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Woolfe - The Red Hood Diaries (PC) artwork

Woolfe - The Red Hood Diaries (PC) review


""This is no fairytale – there is nothing fair about it” – Ain’t that the truth?"


Woolfe - The Red Hood Diaries tries hard, it really does. It boasts a lovely Danny Elfman style soundtrack, decent stylised visuals and a solid enough game concept, but I think that’s where it should have stayed, as a concept, because in practice, Woolfe falls short at every hurdle.

Yes, as I’ve already said, the music is pleasant, the game looks nice enough, and even some of the dialogue and flavour text is well done, but the gameplay on offer here is pitiable.

As a platformer, Woolfe is subpar: floaty controls, poor hit detection on platforms and terrible conveyancing of stage layout – this game has a nasty habit of making you think an area is accessible only for you to die trying to reach it. The 2.5D perspective is interesting and makes for one or two visually pleasing scenes, but adds very little to the overall gameplay and indeed makes the already weak platforming sections more frustrating than they should be. The platforming on offer is bland, predictable and floaty – what mild challenge there is comes from poorly conveyed layouts and cheap deaths due to terrible hit detection. The one saving grace is the inclusion of hidden symbols which unlock diary entries and trivia – this was a passable feature and felt very ‘PS1-era’platformer in its implementation.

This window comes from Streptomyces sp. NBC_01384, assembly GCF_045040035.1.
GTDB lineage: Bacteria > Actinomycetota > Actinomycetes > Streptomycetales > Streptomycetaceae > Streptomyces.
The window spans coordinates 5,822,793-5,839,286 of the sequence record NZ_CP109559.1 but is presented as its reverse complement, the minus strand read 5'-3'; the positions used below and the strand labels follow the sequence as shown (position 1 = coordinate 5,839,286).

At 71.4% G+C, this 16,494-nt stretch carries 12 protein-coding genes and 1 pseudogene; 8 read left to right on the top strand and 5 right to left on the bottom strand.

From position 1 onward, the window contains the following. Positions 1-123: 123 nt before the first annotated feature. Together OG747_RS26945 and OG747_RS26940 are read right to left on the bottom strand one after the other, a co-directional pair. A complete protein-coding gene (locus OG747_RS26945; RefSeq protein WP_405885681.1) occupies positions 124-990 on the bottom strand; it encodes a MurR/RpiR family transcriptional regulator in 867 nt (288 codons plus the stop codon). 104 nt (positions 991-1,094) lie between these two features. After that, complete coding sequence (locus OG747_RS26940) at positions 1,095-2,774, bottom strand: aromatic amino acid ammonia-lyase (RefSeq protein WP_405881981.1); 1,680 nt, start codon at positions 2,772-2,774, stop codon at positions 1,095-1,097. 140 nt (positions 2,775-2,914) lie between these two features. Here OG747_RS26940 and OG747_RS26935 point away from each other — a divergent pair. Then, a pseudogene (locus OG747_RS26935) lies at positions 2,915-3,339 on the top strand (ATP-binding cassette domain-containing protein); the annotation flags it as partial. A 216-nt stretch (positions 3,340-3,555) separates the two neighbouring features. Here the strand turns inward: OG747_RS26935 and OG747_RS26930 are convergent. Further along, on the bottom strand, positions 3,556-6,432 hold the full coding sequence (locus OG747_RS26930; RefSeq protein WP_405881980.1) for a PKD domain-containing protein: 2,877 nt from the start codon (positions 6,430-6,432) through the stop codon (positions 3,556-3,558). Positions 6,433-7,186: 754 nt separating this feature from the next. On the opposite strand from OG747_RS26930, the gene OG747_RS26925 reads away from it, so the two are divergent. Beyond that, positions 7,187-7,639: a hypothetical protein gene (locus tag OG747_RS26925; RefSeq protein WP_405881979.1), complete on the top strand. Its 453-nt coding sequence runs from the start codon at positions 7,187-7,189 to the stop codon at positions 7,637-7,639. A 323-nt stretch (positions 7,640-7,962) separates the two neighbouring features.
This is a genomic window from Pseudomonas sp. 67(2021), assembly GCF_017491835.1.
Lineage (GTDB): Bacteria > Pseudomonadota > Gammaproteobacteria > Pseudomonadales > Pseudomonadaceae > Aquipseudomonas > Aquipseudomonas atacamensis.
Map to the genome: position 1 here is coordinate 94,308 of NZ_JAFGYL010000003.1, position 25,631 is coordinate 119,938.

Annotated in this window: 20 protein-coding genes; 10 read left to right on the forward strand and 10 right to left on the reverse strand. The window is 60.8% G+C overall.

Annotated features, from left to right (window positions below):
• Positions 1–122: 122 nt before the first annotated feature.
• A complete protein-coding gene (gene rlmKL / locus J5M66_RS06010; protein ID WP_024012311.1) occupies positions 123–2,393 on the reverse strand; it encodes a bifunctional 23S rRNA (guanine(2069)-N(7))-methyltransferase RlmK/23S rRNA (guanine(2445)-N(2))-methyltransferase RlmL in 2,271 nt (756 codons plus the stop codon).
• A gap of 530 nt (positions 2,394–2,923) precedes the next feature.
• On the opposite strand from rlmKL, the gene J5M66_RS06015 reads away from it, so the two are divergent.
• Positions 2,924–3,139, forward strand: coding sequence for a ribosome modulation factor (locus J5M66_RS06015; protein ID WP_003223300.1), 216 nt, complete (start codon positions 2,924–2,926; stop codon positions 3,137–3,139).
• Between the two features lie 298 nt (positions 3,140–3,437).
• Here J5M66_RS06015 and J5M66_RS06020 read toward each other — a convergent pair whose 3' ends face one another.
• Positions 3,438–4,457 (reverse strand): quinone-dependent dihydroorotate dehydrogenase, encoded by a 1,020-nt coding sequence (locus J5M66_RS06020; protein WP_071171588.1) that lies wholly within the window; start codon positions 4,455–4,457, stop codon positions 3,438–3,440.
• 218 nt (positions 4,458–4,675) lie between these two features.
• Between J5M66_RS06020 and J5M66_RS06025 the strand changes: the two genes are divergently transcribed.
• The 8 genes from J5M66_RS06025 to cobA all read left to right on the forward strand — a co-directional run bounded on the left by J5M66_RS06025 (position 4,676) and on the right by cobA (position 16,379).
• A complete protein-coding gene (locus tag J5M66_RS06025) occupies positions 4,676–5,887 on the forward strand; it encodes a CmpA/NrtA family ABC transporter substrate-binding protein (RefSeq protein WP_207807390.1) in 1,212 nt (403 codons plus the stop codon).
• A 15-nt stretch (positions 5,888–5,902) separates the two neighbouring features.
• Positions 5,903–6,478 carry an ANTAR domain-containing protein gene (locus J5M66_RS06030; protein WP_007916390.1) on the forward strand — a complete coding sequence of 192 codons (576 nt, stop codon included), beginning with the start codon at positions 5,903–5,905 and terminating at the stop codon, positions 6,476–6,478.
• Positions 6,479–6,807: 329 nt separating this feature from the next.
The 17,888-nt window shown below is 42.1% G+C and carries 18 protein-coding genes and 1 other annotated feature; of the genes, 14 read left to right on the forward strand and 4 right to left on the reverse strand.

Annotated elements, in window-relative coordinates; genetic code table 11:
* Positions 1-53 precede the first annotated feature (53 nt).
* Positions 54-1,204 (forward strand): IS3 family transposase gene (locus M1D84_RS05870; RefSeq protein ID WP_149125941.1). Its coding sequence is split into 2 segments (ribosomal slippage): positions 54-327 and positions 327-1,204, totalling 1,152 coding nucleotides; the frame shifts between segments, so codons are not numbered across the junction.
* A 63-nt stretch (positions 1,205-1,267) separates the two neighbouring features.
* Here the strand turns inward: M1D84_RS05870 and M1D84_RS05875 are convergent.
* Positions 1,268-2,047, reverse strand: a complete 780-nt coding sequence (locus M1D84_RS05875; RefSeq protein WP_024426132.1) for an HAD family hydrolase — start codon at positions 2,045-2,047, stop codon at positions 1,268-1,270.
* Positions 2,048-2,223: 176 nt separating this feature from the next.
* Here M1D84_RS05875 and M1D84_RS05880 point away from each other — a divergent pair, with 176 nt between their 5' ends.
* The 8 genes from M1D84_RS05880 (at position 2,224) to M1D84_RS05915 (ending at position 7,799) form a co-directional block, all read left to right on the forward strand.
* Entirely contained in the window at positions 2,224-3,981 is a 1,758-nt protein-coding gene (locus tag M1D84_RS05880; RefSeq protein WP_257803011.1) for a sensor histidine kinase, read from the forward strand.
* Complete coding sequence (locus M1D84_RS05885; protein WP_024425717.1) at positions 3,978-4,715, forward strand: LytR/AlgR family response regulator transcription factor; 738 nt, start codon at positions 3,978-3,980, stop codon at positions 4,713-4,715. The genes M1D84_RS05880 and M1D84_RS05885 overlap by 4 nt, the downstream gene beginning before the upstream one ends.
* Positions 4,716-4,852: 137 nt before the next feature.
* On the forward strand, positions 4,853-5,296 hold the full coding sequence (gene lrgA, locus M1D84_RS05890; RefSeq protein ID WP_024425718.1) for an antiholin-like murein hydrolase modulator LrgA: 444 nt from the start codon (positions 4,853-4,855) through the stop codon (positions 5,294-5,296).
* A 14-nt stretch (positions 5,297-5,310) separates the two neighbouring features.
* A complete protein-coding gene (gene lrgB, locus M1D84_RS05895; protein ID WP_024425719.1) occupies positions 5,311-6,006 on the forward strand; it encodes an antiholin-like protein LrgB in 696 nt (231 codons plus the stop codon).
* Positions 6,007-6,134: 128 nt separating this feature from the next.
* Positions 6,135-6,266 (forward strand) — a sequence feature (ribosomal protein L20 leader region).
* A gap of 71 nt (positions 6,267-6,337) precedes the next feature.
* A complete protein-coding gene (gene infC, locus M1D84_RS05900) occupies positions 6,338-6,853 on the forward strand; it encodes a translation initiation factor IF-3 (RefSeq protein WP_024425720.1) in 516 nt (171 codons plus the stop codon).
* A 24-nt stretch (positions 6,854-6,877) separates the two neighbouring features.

The combat here is even worse, and one of the weakest systems I’ve seen in an action game. You have two attacks, a flurry of light strikes and a single heavy chop. The light attack animation is horribly janky and leaves an obnoxious glowing trail after each swing, while the heavy chop is clunky and dull with little combo potential. Magical power attacks are gained throughout the game and make battles against multiple enemies a little easier, but again they are clunky, slow and uninteresting. Nothing about the combat system in Woolfe is engaging and does nothing to reward you – there are no upgrades, no combos, no timed blocks or parries, just…nothing fun. Enemies don’t have weak spots or different attacks, they’re all the same and they’re all boring. Each enemy encounter is a chore and when you can sneak past them, you should do so, if only to save yourself the headache of actually having to fight. A stealth takedown would have been appreciated too, but, no such luck.